Thursday night in Echo Park there were choices: two prominent "L.A." writers (I put L.A. in quotes because one of the writers lives in Mexico City, when he doesn't live here) reading at two different venues, four blocks apart -- Rachel Resnick and Daniel Hernandez. Talk about a cross-section.
Resnick was at Tavin, the chic, tiny boutique on EP Avenue -- it reminds me of a hummingbird -- which has a surprising and delightful reading series the shop's owner named "Little Birds." The clothing in Tavin often are tagged with literary musings written by Erin Tavin -- bits and pieces you can wear inside your head, whether you buy the garment or not. The audiences at Little Birds tend to be groovy and very well-dressed (one not guaranteeing the other), imported from fancier districts. If Anthony Trollope were alive, he'd write about it.
Meanwhile, at the same time as Resnick's reading, the bass was thumping over at the Echo, where the journal Slake threw a party for Daniel Hernandez, journalist, blogger, and now author of Down & Delirious in Mexico City: The Aztec Metropolis in the Twenty-First Century.Hernandez's exceptional blog is called Intersections, and I have written about it before. In Intersections he writes about himself as a "native foreigner" in Mexico and as a foreign native in California.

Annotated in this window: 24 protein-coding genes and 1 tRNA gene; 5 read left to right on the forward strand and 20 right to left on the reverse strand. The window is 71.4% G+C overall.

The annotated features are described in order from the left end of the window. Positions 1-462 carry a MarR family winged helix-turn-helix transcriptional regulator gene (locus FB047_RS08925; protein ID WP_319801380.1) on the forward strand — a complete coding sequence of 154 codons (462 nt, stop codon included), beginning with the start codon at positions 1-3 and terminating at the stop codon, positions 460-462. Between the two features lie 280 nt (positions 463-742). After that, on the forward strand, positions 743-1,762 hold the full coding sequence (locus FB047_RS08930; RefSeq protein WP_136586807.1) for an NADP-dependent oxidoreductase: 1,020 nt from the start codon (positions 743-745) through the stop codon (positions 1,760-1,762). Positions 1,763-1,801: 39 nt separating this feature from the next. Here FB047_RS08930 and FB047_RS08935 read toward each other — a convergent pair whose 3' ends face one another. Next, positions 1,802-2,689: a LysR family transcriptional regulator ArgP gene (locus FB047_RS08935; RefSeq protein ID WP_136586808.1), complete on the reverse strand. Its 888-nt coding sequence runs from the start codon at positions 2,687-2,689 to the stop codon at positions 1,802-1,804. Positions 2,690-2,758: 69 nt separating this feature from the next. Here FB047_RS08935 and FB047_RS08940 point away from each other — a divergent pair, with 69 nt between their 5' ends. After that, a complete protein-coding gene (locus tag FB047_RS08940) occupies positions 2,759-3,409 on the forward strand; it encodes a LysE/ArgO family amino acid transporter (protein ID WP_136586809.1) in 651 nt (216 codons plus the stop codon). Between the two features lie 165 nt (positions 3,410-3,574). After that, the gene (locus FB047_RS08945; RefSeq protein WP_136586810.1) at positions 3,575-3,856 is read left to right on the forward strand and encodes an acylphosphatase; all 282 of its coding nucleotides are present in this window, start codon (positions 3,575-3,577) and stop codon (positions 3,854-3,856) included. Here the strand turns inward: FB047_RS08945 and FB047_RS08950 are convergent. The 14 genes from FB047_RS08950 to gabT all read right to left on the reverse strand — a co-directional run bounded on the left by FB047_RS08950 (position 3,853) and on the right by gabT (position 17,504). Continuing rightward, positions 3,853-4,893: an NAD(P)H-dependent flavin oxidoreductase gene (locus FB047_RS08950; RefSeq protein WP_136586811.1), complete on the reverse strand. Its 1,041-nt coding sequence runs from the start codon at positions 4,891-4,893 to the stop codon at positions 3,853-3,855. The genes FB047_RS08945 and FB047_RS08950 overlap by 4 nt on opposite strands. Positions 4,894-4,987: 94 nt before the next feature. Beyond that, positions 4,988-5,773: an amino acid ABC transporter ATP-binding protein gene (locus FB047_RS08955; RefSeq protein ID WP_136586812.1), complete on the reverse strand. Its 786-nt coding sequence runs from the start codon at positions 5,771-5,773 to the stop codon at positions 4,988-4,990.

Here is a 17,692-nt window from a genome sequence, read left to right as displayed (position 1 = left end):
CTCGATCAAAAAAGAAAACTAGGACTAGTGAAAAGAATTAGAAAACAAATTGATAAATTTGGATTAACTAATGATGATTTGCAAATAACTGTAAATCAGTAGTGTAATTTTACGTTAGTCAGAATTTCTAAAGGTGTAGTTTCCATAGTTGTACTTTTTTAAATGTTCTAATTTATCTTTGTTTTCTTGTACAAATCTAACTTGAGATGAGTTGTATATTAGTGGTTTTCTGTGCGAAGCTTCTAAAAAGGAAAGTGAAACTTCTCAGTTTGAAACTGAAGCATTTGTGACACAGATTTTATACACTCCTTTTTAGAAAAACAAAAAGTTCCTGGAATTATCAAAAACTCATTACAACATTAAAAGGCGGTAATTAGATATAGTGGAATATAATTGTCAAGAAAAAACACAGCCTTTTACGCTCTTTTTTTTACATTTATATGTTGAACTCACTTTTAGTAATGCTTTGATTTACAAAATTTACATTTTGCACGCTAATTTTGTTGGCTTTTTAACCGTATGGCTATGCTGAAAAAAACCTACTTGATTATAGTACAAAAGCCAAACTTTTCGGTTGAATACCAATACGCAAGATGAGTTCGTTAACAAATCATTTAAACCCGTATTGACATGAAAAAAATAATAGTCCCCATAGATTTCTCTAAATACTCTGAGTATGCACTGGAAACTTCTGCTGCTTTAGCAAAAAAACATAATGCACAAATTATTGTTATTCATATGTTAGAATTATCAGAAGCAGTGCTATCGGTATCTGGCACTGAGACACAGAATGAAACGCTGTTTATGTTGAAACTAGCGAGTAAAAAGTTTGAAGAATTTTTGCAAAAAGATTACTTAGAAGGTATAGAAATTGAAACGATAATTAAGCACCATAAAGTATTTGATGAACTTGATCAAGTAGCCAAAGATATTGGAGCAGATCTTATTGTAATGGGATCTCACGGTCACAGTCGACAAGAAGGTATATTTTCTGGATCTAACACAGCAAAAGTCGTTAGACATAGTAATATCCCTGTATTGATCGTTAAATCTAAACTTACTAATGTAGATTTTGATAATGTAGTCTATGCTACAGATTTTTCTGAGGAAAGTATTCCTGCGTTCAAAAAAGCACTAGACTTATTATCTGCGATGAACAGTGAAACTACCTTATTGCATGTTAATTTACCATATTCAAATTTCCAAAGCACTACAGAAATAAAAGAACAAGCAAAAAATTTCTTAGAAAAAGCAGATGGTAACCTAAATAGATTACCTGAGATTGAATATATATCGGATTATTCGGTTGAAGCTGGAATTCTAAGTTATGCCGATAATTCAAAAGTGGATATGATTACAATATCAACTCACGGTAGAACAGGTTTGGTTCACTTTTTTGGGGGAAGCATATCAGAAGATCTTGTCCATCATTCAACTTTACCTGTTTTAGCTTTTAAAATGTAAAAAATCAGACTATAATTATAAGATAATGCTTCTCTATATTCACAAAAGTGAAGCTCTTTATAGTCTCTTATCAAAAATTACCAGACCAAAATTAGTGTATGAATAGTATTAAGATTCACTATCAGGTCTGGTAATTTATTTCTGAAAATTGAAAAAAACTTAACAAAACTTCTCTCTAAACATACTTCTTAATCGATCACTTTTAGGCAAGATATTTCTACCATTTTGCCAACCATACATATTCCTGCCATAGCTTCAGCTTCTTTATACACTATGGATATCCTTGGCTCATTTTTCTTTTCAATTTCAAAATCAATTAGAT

I chose to attend Hernandez's party -- as a D.F. resident he was the more rare bird -- and stayed long enough to hear him read a few short passages from Down & Delirious, a book of "reported essays" that belong on a shelf with Joan Didion's White Album and Slouching Towards Bethlehem. With a daughter in elementary school, I don't relish staying out much later than 9, even when the club is filling with cool-looking people and bands are getting ready to play. I bought the book and went home, planning to call it a night. But I made the mistake -- or I had the good fortune -- to openDown & Delirious first. Into the night, and then again today, I could not put it down. I felt like I had gone to a place I had heard of in a dream. I also felt like a window had opened into the dilemma of so many of the Mexican-Americans with whom I share Los Angeles. It's also compelling reading, simply for some of its subject matter -- the fashion scenes in theDistrito Federal, the lawlessness, the fusion of Colonial and Indigenous cultures.
Today, when I checked in on the blog Intersections, I saw that one of the characters in the book, Cesar Arellano, was killed this week. He was a fashion blogger, and a preliminary news report said he may have been a victim of La Inseguridad, The Insecurity, which Hernandez writes about in a chapter that seemed to have little to do with Arellano. Intersections are not always a good thing.